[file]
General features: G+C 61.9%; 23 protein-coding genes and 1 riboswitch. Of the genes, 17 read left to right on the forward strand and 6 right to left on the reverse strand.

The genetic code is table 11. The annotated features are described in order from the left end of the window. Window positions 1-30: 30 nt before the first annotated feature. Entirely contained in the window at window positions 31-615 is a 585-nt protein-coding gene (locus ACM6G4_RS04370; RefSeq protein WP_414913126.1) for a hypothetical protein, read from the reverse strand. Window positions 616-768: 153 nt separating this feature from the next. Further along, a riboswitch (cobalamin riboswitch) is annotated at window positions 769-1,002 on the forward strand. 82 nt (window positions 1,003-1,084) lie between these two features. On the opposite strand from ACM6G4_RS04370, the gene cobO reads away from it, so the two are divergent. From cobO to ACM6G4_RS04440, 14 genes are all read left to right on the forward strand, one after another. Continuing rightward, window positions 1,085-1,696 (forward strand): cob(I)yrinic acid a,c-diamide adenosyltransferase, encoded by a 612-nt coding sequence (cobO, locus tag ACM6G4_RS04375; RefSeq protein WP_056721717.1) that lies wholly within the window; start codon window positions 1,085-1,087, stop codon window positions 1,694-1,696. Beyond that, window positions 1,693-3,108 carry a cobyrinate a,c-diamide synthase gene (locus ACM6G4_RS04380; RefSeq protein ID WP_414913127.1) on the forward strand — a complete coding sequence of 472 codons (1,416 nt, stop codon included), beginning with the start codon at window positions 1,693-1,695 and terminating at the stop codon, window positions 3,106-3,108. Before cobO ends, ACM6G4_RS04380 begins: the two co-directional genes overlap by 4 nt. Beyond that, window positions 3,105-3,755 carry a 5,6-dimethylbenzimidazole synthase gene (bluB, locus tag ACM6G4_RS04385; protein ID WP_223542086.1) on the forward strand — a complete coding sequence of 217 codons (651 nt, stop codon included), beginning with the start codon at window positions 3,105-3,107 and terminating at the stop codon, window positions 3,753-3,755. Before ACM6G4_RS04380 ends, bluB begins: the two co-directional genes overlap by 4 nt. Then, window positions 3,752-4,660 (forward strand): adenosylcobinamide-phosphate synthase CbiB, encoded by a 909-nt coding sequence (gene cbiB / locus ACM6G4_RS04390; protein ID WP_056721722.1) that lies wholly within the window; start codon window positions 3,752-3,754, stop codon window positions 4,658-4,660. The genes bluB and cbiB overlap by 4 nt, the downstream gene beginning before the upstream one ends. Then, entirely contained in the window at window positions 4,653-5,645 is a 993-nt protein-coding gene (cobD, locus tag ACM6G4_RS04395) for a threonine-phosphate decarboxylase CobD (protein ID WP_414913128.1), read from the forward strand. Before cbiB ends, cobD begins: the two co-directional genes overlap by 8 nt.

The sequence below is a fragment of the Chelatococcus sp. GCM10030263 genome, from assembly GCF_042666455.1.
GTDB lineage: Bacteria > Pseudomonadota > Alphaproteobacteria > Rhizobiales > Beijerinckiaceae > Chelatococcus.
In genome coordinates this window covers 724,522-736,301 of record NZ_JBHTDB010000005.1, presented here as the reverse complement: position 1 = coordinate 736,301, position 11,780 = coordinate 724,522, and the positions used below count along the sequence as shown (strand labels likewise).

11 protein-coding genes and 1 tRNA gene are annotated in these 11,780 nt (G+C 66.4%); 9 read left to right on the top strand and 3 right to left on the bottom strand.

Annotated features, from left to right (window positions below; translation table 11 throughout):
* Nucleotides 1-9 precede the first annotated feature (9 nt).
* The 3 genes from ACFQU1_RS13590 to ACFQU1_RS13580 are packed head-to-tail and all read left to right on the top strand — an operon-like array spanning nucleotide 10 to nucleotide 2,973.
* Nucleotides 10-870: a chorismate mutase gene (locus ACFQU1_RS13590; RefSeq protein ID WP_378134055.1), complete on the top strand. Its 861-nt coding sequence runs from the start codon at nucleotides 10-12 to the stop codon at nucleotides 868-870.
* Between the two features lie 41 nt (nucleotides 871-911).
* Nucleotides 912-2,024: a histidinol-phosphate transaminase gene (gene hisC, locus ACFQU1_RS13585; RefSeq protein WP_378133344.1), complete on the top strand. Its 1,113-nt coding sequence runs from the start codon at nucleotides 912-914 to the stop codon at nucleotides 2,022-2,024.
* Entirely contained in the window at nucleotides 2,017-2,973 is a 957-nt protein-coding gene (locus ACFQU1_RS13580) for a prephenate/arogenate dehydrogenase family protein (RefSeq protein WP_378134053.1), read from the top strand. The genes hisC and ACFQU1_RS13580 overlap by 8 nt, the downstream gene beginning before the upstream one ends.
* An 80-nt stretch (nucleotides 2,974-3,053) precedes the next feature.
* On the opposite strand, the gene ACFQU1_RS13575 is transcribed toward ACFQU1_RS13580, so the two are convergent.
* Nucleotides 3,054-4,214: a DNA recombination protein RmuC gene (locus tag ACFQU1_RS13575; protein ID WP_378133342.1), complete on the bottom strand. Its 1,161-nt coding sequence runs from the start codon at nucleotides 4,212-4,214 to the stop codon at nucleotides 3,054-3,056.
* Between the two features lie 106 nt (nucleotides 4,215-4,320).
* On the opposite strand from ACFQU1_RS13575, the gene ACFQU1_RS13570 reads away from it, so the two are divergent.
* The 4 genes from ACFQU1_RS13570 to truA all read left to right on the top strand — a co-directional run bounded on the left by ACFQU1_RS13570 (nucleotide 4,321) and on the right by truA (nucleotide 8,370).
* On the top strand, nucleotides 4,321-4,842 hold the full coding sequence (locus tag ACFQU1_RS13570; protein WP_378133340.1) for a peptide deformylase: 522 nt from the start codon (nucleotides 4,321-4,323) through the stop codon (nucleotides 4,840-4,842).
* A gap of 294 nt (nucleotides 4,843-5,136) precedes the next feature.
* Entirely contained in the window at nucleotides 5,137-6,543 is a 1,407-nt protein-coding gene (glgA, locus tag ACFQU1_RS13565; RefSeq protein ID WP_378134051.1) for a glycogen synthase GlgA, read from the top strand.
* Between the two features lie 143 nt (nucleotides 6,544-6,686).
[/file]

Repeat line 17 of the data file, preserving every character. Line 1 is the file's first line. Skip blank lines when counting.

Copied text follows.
* Between the two features lie 106 nt (nucleotides 4,215-4,320).